The Sacred Heart and the Divine Mercy

In honor of St. Margaret Mary Alacoque, whose feast we celebrate on Oct. 16, we share here a portion of the annual Dehon lecture in Spirituality, delivered by Dr. Robert Stackpole at Sacred Heart Seminary and School of Theology Hales Corners, Wisconsin, on Sept. 29, 2021:

 … There is so much one can say about the relationship between these two great streams of spirituality in the Catholic tradition — far more than I dare try to squeeze into one lecture! So today, I will highlight just three (among the central) aspects of the spirituality of Divine Mercy, and show how they often echo, and sometimes complement, the devotion to the Heart of Jesus.

  1. Trust in God’s Merciful Love for Sinners

In the context of her meditations upon the Passion of Christ, St. Faustina wrote: “Therefore let every soul trust in the Passion of the Lord, and place its hope in His mercy” (Diary of Saint Maria Faustina Kowalska, 72). Here is the constant refrain of her spirituality: “Jesus, I trust in You.”

It is worth remembering this refrain, because sometimes Catholics have been tempted to respond to the Passion of our Lord in a different way. We can be tempted to turn upon ourselves, to utterly despise ourselves for being the cause of the miseries of our Savior. Our following of Christ might even become an endless penitential lamentation: Catholic Jansenism, one might call it. According to St. Faustina, however, that is not the principal attitude that Jesus asks from us as penitents. Of course, there are appropriate times and seasons for deep contrition, tears and penance. Moreover, our sins really were the cause of our Savior’s Passion, and of His deepest sorrows, too, and knowledge of that fact ought to lead us to lament the miserable creatures that we become, when we wander far from His grace. Nevertheless, our Lord also does not want to leave us wallowing in sackcloth and ashes. Rather, as St. Faustina tells us, what Jesus wants us to do, above all, is to trust in Him. We must have a spirit of sincere penitence, to be sure, but combined with total confidence in God’s Mercy (what theologians used to call “compunction”). In one of the meditations in her Diary titled “Conversation of the Merciful God with a Despairing Soul” (1486), she heard Jesus say:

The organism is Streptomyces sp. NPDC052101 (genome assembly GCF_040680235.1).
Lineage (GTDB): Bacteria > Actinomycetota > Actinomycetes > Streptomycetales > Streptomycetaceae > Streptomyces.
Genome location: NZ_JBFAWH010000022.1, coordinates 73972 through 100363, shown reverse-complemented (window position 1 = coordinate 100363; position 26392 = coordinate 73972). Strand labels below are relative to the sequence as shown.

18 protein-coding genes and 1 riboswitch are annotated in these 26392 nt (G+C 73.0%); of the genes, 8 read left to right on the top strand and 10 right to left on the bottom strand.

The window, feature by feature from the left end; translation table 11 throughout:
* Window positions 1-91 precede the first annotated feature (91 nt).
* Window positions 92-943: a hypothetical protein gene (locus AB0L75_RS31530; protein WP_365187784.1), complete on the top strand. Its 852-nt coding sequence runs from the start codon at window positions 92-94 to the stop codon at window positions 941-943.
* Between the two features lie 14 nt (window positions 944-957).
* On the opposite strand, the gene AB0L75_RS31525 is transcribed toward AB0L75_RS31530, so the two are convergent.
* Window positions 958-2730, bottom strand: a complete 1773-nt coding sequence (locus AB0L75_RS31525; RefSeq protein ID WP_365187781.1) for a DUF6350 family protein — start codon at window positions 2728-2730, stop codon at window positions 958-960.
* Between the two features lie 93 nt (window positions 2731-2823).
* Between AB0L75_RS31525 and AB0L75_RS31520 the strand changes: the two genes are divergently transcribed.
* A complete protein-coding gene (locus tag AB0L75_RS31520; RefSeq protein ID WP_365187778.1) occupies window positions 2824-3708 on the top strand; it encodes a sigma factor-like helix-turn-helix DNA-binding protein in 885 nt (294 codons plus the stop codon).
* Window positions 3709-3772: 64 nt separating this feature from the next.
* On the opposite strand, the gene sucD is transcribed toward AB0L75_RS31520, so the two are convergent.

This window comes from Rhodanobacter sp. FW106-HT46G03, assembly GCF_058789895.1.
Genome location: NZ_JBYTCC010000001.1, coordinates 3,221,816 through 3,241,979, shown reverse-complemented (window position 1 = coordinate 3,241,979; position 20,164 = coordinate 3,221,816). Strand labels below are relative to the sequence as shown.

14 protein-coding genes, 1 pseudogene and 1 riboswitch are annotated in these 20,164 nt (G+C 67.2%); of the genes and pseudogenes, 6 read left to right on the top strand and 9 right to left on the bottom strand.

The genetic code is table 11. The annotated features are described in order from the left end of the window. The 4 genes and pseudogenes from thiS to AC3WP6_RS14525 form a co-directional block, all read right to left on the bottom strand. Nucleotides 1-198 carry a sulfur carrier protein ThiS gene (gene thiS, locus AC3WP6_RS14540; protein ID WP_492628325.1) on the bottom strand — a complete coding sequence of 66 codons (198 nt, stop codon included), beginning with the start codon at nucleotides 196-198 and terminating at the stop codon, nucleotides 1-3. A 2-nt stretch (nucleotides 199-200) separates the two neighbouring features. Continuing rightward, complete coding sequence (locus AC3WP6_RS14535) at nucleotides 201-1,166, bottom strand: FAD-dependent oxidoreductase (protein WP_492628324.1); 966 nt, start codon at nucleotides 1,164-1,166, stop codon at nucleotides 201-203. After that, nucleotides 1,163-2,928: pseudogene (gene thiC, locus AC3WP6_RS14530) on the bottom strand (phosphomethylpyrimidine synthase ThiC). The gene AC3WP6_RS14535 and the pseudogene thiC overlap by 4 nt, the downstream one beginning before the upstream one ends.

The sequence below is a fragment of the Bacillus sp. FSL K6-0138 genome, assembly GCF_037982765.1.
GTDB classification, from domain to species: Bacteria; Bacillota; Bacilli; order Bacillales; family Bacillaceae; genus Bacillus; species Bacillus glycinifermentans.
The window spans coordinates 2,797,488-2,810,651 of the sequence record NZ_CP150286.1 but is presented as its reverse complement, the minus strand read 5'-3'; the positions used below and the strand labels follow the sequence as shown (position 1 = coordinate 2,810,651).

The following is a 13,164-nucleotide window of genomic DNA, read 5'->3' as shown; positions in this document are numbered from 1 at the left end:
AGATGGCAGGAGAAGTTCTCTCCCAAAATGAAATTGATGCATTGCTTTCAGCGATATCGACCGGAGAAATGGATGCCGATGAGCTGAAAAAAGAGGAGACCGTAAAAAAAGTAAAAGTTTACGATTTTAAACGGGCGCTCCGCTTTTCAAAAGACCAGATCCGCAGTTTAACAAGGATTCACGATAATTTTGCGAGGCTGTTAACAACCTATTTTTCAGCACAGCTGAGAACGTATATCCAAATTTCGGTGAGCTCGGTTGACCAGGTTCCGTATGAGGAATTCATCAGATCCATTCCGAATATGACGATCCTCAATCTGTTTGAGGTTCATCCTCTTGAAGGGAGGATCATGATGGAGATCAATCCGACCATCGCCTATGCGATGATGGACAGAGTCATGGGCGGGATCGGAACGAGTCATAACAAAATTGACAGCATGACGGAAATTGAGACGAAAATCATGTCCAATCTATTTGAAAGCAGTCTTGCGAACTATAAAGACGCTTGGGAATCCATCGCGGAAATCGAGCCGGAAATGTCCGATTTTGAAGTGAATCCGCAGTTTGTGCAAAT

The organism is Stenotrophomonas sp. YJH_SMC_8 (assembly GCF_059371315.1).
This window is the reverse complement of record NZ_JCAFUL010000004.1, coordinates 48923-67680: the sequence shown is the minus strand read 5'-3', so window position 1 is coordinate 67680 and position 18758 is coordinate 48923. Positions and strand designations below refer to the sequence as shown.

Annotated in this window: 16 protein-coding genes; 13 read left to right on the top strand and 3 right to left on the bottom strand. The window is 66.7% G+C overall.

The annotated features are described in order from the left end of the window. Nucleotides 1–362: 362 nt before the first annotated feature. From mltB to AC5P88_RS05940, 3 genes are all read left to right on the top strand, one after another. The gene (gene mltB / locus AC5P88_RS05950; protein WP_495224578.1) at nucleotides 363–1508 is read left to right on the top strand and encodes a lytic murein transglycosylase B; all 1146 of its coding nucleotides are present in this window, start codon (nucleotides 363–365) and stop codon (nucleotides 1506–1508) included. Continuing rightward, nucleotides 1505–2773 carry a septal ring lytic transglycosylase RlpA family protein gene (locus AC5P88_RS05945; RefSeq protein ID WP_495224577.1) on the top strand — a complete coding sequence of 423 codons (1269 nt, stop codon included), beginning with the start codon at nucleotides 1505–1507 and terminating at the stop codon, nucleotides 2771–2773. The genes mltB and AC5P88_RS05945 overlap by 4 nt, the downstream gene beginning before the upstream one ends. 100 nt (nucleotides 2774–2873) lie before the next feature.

O soul, steeped in darkness, do not despair. All is not yet lost. ... My child, all your sins have not wounded My Heart as painfully as your present lack of trust does – — that after so many efforts of My love and mercy, you should still doubt my goodness. ... You have a special claim on My Mercy. Let it act in your poor soul; let the rays of grace enter your soul; they bring with them light, warmth, and life. ... What joy fills My Heart when you return to Me. Because you are weak, I take You in My arms and carry you to the home of My Father.

In short, Jesus the Good Shepherd does not want to plunge us into endless sorrow and mourning. Above all, He wants us to trust in Him, so that He can put His lost sheep on His shoulders and bring us home rejoicing (Lk 15:5-6).

Jesus clearly taught St. Faustina that the same thirst and longing for the good of souls that He had during His ministry in Galilee, and in His agony and Passion, He still has for us as the Risen Lord. The Risen Savior still seeks us out with that same merciful, Shepherd’s love ever burning in His Heart. In fact, He told her it is His heavenly “delight” to sanctify human souls on earth, filling them with Mercy, and that this is the “kingdom” that He longs to establish: His indwelling in each and every human heart. That is why, near to the end of her life, Jesus said to Sr. Faustina (recorded in her Diary, 1784):

How very much I desire the salvation of souls! My dearest secretary, write that I want to pour out My divine life into human souls and sanctify them, if only they were willing to accept My grace. The greatest sinners would achieve great sanctity if only they would trust in My mercy. ... My delight is to act in a human soul, and to fill it with My mercy. ... My kingdom on earth is my life in the human soul.

What an incredible teaching this is! Here Jesus is telling us that we can bring Him “delight” in heaven, and even give Him the “kingdom” He so earnestly desires, if only we give Him our hearts. “What joy fills My Heart when You return to Me,” He said. “Because You are weak, I take you in my arms and carry you to the home of My Father” (1486).